SPX Breakout Falters to Skepticism, Trump’s ’Fire and Fury’ Remarks
- The S&P 500's bullish break Tuesday was a difficult move to sustain, but its quick failure would also end Dow's 10 day climb
- US President Trump's vow of 'fire and fury' should North Korea continue to threaten raised concern and the VIX above 11
- Both the Dollar and Yen crosses stand at the ready for developing risk trends, meanwhile the Kiwi faces the RBNZ decision
Complacency had finally reached its short-term limit Tuesday when the S&P 500 forced a bullish break on a wedge that had constricted price action over the past two weeks to a level of inactivity unprecedented through history. At the start of the week, the 20-day average true range (ATR) on the benchmark equity index was running at its lowest level relative to spot on record. A break was inevitable, and the move to record highs reflected that development of necessity. Finding some very loose purpose in the report of a record number of available jobs in the US equity (6.16 million) according to the JOLTS report, there was at least something that held fundamental sway. Yet, that is the least influential of the labor statistics historically, which made overriding the constant shadow of skepticism to conviction nearly impossible. The drive evaporated shortly after securing the 'technical' break, and the retreat found further amplifier in a recently restrained fundamental theme: political risk.
While global protectionism and domestic in-fighting for the United States have proven familiar themes for the market headlines as of late, we had so far seen little concern attributed to the escalating tension on the Korean Peninsula as of late. That changed Tuesday when US President Trump decided to raise the stakes of the verbal cold war with the bombastic North Korean leader by warning that escalating actions and language would result in 'fire and fury' from the US. The world super power typically avoids verbal sparring with the unstable country, but these threats with a country reportedly pursuing nuclear weapons generates true concern. That said, we have seen tension with this particular country rise and fall frequently over the years, and these markets have proven themselves to be particularly complacent towards risk. What makes this different? Surrounding conditions are potentially far more disruptive than the headlines themselves. Not only are markets exceptionally expensive, but we have seen the reach among speculators swell to such heights that futures traders have built up a record net short VIX position this past week despite it already holding at an approximate record low around 10.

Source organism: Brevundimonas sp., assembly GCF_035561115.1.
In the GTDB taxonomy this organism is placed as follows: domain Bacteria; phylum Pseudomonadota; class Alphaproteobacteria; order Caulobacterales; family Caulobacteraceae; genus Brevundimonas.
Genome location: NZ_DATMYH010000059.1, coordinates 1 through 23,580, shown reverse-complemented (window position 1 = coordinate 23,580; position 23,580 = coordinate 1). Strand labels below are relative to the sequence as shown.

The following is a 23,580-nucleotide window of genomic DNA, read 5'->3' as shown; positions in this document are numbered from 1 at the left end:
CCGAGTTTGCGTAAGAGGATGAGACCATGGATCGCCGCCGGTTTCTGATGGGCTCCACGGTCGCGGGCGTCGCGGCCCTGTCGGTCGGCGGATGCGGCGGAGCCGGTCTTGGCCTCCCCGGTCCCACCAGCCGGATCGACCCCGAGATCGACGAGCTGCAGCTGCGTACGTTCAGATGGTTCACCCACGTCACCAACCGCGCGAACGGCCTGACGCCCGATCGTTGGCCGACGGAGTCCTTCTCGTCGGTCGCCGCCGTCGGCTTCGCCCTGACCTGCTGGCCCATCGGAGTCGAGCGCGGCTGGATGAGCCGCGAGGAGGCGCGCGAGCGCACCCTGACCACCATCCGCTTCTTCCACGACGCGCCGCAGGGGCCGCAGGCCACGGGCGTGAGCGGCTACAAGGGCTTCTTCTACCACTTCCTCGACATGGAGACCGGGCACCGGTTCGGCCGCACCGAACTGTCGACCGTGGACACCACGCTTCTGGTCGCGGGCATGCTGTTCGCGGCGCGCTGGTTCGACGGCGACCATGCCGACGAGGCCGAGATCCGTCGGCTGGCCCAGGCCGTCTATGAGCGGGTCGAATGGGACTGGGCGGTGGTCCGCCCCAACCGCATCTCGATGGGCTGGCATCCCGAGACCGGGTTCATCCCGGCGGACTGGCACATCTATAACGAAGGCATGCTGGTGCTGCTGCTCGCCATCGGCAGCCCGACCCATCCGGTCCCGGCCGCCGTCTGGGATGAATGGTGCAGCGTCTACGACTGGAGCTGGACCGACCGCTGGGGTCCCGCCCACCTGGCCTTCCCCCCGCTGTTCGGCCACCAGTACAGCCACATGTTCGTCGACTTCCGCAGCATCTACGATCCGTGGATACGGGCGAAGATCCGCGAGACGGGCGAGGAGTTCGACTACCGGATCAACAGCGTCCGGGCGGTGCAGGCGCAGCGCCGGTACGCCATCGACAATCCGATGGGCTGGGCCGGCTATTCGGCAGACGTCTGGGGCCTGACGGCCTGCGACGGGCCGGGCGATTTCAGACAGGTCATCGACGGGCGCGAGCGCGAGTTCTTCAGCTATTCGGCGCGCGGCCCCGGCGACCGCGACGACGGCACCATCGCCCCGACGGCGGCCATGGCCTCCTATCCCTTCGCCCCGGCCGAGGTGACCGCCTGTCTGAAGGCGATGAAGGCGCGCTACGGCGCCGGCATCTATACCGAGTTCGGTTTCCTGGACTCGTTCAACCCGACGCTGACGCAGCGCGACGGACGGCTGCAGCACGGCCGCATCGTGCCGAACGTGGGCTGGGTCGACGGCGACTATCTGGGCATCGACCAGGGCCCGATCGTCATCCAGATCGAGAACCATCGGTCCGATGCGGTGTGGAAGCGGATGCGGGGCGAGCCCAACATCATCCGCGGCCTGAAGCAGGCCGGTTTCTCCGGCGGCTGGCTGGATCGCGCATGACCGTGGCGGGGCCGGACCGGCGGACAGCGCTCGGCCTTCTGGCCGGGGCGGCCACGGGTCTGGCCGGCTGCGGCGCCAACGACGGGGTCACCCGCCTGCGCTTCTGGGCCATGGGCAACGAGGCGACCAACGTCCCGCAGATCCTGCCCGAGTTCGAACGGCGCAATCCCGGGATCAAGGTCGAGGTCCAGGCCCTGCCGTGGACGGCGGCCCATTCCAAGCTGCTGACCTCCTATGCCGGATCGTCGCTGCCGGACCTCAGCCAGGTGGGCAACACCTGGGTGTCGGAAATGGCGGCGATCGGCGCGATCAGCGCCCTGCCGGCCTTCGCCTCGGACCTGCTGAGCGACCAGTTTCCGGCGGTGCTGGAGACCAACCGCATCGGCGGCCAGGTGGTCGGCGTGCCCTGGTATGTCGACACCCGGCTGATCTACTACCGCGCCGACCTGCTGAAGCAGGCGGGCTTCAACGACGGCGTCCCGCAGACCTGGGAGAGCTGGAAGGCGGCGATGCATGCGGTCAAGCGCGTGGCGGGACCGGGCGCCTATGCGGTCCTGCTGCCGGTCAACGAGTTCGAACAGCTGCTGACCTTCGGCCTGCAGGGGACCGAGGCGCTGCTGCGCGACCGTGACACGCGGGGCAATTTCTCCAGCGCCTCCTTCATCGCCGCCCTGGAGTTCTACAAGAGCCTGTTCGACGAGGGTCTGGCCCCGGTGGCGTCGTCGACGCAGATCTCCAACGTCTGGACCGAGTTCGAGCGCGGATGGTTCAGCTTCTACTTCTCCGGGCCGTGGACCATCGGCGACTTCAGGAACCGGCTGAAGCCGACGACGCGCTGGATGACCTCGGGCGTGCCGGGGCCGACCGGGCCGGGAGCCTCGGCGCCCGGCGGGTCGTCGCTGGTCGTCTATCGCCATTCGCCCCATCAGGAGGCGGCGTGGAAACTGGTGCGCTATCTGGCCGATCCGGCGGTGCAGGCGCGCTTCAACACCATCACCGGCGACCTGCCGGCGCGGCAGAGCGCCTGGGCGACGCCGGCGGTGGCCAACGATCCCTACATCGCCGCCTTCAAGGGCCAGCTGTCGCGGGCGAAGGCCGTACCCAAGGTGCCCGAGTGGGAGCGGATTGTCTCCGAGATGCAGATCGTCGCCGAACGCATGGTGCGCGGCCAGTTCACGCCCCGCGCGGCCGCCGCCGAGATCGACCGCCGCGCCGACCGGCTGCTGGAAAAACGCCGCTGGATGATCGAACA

So far, risk trends have slipped; but they have not indicated a true reversal. That said, there is a lot to lose and little to gain to hold on to stretched speculative views. Traders should remain wary of the growing gap between probability (the likelihood that we can push 'risk on' even further) and potential (how much run that stretch can feasible return). While US shares have slipped and the VIX popped back up to 11, we have yet to see it spread to the global financial system. Meanwhile, the opportunities should risk trends escalate in the FX market present appealing technical pictures. The Dollar and Yen stand to benefit from a flight to safety and a deleveraging of loosely held carry respectively. Pairs like EUR/USD, AUD/USD, EUR/JPY and CAD/JPY are a few good technical and fundamental combos; but consider the likes of USD/JPY in this mix. Meanwhile, top event risk ahead is the RBNZ rate decision. This holds significant importance for the New Zealand Dollar as anticipation has turned meaningfully hawkish recently alongside the Australian and Canadian Dollars. That said, we have deflated some of the leverage possible in a one-sided and stretched hawkish view for reversal with the recent retreat from NZD/USD and other crosses. We discuss the possible drivers and appealing scenarios ahead for the market in today's Trading Video.
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DailyFX provides forex news and technical analysis on the trends that influence the global currency markets.